Intravenous atropine 0.6 mg was used as an antisialagogue to enhance effectiveness of the local anesthetic, followed by 4 mL lidocaine 4%, delivered via a nebulizer mask. After preoxygenation, we sedated the patient with midazolam 0.03 mg/kg and the oropharynx was subsequently sprayed with lidocaine10%. We asked the patient to open the mouth and protrude the tongue, and a size 4 LMA Proseal was gently advanced with the cuff completely deflated. A moderate gag reflex followed the first attempt, and a second attempt was made by asking the patient to swallow while the mask was slightly pushed into the hypopharynx by the anesthesiologist. The cuff was inflated and the mask was connected to the respiratory circuit. The patency of the airway was confirmed by capnography and observing regular movement of the reservoir bag. The patient tolerated the procedure well, while maintaining spontaneous respiration and she did not experience oxygen desaturation. Anesthesia was intravenously induced with propofol and remifentanil and a 16 French orogastric tube was easily introduced through the drainage tube of the LMA Proseal. A fiberoptic bronchoscope was inserted through the airway lumen of the LMA Proseal revealing an omega-shaped epiglottis. The procedure was done by an anesthesiologist with experience in handling supraglottic devices. Surgery lasted 45 min and was uneventful, when the patient regained full consciousness the LMA Proseal was successful removed. In PACU the patient was calm and denied feeling uncomfortable during procedure, she was discharged home 3 h after surgery. At 24 h we did the routine telephone interview and the patient claimed to be very satisfied with the anesthetic care.

Discussion

The decision whether to manage an ambulatory patient with a previously documented difficult airway with a supraglottic device remains controversial, despite the proved efficacy of the LMA to rescue ventilation in unpredicted difficult airways. Many factors will influence the decision: the cause of the airway difficulty, the type and duration of surgery, the experience of the operator and finally the patient preferences.3

In the case presented we had a previously documented difficult airway in a patient with several anatomical features related with difficult airway management. Local or regional anesthesia may have been a reasonable choice but the patient rejected this option. Awake fiberoptic bronchoscopy is recommended in patients with known or predicted difficult airway, but a supraglottic device could be a reasonable first option in the context of the ambulatory surgery, depending on several factors.3-5 In our report we have an anticipated short duration of the procedure, a conventional supine position of the patient during the operation, and a surgery routinely managed with a supraglottic airway in our department.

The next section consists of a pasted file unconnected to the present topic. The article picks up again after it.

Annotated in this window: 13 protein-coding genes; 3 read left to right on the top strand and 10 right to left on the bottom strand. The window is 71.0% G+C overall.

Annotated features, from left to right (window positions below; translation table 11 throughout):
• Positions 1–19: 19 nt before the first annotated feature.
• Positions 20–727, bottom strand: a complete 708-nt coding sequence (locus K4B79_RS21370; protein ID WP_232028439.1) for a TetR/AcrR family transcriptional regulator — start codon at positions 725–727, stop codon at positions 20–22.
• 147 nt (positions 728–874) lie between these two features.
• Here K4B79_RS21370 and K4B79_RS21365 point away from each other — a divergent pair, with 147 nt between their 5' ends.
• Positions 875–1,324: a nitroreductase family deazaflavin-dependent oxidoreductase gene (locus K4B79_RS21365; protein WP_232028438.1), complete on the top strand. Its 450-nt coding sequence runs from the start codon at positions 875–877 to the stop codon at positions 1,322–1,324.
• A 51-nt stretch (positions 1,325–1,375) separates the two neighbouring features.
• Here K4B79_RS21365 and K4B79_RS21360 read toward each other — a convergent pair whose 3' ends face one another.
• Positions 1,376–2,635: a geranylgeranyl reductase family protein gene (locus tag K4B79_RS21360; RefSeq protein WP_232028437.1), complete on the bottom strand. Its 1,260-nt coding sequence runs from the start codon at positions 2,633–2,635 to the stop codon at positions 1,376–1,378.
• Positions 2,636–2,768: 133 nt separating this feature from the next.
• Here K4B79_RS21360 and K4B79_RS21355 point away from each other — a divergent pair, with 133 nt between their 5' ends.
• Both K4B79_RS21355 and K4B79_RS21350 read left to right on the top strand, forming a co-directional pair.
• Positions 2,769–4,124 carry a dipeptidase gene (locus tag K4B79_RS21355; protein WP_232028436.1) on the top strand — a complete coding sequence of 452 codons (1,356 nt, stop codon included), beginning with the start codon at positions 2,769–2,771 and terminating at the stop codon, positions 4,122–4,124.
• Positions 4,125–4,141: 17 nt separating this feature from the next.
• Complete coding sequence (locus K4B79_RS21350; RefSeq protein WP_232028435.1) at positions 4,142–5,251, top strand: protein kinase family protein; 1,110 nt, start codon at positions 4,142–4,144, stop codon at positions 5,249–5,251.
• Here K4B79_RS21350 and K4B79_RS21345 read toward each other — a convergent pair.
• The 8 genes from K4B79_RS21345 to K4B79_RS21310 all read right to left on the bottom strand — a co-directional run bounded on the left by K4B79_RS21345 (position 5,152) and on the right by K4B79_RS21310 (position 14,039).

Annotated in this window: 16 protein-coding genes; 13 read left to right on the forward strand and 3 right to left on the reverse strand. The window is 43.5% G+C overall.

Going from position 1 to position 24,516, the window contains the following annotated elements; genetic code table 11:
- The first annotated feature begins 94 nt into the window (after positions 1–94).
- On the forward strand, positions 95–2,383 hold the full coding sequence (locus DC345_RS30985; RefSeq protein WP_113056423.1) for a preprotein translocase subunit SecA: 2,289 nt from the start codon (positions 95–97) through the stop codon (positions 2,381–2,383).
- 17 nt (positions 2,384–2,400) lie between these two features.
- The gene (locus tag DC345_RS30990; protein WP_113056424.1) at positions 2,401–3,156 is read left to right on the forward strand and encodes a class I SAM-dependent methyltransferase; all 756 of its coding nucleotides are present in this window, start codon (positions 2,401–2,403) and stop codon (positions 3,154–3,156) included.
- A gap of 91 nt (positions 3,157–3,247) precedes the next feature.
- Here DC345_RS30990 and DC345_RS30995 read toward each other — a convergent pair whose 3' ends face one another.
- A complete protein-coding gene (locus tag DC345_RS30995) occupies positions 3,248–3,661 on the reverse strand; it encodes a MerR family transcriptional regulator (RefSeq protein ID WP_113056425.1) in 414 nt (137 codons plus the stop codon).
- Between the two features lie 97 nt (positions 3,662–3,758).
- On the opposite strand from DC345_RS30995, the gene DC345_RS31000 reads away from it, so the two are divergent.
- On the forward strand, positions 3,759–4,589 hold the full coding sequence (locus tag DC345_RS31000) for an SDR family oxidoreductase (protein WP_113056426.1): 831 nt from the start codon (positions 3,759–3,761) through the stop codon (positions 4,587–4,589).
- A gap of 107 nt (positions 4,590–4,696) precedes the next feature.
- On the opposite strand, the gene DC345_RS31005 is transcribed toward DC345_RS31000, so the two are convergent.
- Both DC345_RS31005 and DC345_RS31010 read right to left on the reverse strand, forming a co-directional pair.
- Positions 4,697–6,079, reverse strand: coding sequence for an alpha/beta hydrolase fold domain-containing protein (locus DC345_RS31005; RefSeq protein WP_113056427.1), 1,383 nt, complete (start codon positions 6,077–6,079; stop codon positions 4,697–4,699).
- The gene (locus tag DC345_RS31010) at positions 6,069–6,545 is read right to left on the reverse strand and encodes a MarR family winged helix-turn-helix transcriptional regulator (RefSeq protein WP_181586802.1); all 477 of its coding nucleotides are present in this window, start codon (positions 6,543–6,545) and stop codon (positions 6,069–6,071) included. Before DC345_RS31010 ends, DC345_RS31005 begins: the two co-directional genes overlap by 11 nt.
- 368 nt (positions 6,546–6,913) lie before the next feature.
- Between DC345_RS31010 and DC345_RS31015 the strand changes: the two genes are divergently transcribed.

There are no clear criteria to predict success or failure with supraglottic device except situations as very limited mouth opening, or anatomical anomalies.6 Recently a retrospective observational study of 15,795 patients managed with the LMA Unique™ (uLMA) reported several predictors of failed uLMA function. The uLMA failure was defined as any acute airway event occurring between insertion of uLMA and completion of surgical procedure that required uLMA removal and rescue endotracheal tube placement. The authors showed incidence of uLMA failure of 1.1% and four independent predictors of uLMA failure: intraoperative surgical table rotation, male sex, poor dentition, and increased body mass index.7 The Mallampati score 3-4, reduced thyromental distance, and thick neck present in our patient were not predictors of uLMA failure. These findings were consistent with previous studies that showed that there is no correlation between anatomical and/or technical factors making mask ventilation and laryngoscope-guided tracheal intubation difficult and ease of LMA insertion and function.6,8,9 Our patient had an elevated BMI of 36.51 kg/m2; however in contrast with the mentioned study, we did not observe difficulties neither during insertion nor in the function of the LMA Proseal. Moreover, several studies and clinical reports have demonstrated the suitability of the LMA Proseal for morbidly obese patient.9 However to date, there are not studies that report clinical predictors of the LMA Proseal failure, and we do not know if these are similar to those reflected with the use of other laryngeal masks.

In order to maintain patient safety, we decided to perform an awake insertion and ensure that adequate ventilation was achieved before anesthetizing the patient. Awake insertion of intubating LMA and CTrach has been reported to be easy and well tolerated in different difficult airway conditions, helping successful management while maintaining spontaneous respiration.10-13 Our case differs in that we choose the LMA Proseal for ventilation as our first option, considering that it was an ambulatory procedure usually managed with supraglottic devices in our unit. As a safety measure, we had additional airway equipment readily available and we left the gastric tube in situ because it can be used to guide the LMA Proseal back into position in case of displacement.5

We consider that the decision to proceed with an awake insertion and maintenance of the LMA Proseal in the ambulatory difficult airway patient should be based on personal experience in airway assessment, and practical knowledge of supraglottic airway devices.

In conclusion patients with a known difficult airway undergoing ambulatory surgery may benefit from an awake insertion of a LMA Proseal, whenever we have a systematic approach an a well predefined rescue plan.

References

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Received: February 24, 2014; Accepted: March 19, 2014

* Corresponding author. E-mail:mati@plagaro.net (M. Zaballos).

Conflicts of interest

The authors declare no conflicts of interest.